By Fenton Wheeler
September 27, 1970
ALMERIA, Spain – “Attention everybody,” says a man in a red polo shirt, speaking in Spanish “Let’s do this scene very lively, with animation like professionals”.
Somebody else shouts “Sound” in English then “Accion” in Spanish. Five hundred Spanish extras begin to revue and another Western movie is launched in this hot barren part of southern Spain.
Before the year is out the province of Almeria, just across the Mediterranean from North Africa, will come close to having been the location for nearly 200 movies. The dusty canyons and blowing sand make it a mecca for American and Italian film companies producing westerns.
Almeria’s natural shoot-‘em-up’ geography and cheap Spanish labor were discovered more than a decade ago. Since then even the Russians have gotten into the act with a couple of documentaries. Likewise the Swiss, English, French, Germans and, of course, Spanish.
Just now Faye Dunaway, she of the no-bra look, is here making a movie with Stacy Keach and Harris Yulin.
Even with rising prices, Almeria still tops them all as a most economical place to film a Western, say movie executives. Their estimates range from half to one-eighth as much as in the United States. It has become a principal industry for the fellows around Almeria, once referred to silently as “the backside of Spain”.
“We do well with the movie people”, says Diego Fernandez, who operates a fleet of taxis shuffling movie personnel to movie locations.
“It hasn’t solved the essential unemployment problems,” says Juan Martin Canimores, an electrician in Tabernas, a genuine town a few miles from the manufactured Western town of where the United Artists Western ‘Doc’ is being filmed. He has worked in three movies as an electrician but he didn’t get a job this time.
Several hundred Spaniards did. One scene calls for 285 extras to mill about a version of Tombstone, Ariz.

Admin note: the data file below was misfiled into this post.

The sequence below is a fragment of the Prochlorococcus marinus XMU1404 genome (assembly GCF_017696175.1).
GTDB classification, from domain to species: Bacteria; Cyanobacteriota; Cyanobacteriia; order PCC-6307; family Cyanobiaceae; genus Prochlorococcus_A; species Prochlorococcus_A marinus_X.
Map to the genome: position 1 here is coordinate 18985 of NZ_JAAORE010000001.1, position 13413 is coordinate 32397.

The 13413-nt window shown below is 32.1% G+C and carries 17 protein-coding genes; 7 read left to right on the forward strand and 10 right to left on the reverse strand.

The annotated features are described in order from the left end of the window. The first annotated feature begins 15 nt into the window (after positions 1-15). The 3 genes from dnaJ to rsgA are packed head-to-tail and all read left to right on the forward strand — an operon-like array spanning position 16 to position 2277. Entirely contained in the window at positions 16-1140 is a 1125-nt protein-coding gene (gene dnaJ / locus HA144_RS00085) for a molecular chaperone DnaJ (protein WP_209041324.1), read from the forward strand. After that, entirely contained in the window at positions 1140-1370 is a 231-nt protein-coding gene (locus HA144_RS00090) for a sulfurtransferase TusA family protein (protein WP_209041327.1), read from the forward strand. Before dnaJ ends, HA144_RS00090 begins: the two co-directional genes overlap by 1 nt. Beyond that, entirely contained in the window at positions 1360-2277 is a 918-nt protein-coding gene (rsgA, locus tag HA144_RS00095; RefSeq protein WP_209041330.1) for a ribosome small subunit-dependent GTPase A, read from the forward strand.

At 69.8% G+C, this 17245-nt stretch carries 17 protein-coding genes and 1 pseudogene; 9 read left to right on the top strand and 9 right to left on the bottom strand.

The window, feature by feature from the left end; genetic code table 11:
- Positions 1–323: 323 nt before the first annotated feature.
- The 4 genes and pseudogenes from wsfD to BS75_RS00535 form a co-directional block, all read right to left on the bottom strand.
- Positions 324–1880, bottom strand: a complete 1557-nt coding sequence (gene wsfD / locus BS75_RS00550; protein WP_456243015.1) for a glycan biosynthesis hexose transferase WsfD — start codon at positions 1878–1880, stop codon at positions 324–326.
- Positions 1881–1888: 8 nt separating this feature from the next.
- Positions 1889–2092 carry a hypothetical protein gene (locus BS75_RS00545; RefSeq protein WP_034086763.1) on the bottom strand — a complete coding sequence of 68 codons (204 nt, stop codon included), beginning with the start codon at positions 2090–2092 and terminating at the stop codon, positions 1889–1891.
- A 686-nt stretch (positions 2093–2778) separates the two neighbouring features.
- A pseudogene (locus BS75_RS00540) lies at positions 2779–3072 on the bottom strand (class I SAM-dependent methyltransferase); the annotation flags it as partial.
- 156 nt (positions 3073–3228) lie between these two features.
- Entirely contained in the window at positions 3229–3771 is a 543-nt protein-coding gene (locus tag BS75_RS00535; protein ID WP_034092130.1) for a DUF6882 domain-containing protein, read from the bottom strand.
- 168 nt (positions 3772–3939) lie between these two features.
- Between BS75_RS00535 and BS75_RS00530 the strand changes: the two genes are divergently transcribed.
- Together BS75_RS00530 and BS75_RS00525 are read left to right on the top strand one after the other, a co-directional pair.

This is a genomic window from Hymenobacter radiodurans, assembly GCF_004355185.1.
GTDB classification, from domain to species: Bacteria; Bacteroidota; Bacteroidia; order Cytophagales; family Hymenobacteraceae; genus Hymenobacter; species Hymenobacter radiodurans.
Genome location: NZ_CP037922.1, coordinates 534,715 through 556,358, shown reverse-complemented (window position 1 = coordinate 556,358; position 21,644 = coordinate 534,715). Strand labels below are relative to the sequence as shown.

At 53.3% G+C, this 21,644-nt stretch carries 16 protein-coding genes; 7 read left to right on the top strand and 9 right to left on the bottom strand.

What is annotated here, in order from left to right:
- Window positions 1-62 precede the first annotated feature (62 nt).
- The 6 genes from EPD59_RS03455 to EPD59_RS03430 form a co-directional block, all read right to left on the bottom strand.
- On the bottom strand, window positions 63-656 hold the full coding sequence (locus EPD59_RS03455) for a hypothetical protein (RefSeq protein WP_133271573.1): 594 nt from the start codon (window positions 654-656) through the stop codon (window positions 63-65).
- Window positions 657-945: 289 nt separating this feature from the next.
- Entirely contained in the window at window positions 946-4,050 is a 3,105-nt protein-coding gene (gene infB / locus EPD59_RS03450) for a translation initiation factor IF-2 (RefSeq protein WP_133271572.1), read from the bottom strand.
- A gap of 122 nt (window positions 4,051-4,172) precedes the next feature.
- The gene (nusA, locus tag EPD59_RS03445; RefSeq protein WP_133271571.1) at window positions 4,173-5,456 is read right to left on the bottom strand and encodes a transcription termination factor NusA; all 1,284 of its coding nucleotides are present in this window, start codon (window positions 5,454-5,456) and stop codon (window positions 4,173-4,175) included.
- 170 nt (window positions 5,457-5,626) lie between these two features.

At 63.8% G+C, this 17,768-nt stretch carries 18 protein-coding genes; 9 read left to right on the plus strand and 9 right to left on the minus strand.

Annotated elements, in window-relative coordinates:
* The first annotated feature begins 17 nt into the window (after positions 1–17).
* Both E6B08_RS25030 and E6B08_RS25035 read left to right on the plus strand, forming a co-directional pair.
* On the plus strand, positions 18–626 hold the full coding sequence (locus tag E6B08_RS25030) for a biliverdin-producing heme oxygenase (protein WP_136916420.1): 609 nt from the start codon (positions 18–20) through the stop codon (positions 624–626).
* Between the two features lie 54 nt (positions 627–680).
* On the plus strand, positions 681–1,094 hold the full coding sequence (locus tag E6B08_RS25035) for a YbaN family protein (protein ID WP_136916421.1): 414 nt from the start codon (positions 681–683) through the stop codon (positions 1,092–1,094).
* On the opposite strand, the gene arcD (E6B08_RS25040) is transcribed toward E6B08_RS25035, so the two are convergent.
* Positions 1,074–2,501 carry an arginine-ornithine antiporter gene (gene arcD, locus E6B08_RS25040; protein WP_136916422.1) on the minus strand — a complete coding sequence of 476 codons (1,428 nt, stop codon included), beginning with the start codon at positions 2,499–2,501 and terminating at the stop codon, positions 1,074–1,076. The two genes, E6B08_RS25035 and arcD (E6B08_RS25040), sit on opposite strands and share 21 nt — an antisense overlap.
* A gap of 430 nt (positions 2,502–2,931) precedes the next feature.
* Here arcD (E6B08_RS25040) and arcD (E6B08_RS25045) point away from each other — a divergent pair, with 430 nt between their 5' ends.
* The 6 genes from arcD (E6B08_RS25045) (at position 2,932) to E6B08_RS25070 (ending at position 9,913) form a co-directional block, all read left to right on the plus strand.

For doing this Aragiaston Becerra Carrillo, 43. father of seven and unemployed, gets 430 pesetas a day, or $6.42 a day. Spain’s per capita income is $720 annually.
Manuel Boche, 33, of Madrid a professional horseman gets $18.30 a day.
Director Frank Perry says a minimum of 200 Spaniards must be hired full time just to keep the film going in Spain. At times, Perry says, he is employing 2,000 people and housing and feeding many of them.
Most American movie companies are estimated to behind a minimum of one million every time they film in Spain. Often it is two or three million.
Moviemaking has opened the way to tourism, brought horse stables back and gives the city and airport with a daily flight to Madrid. Almeria’s population 1in 1968 was 36,000. Today it is estimated at 120,000. Land prices increased 12-fold.
Most Spanish credit Andre de Toth, the Hungarian born American film producer, with opening up Almeria. De Toth made “Lawrence of Arabia” in the early ‘60s after discovering miles of sand dunes and an oasis complete with palm trees hidden in a ravine just a few miles away.
Today within a 20 mile radius of Almeria, there are six filming sites, three with permanent Western towns for rent.
‘Doc’ has side streets, a graveyard and 36 buildings some newly built and some remodeled. The bars and businesses bear authentic names from Tombstone plus a few that production designer Gene Callahan named after friends from his home town of Baton Rouge, La.
Almeria still has more problems. The Grand Hotel Almeria, built in 1967, now boasts seven outside telephone lines but long-distance calls may take hours.
[Thanks to Mike Hauss for the submittal.]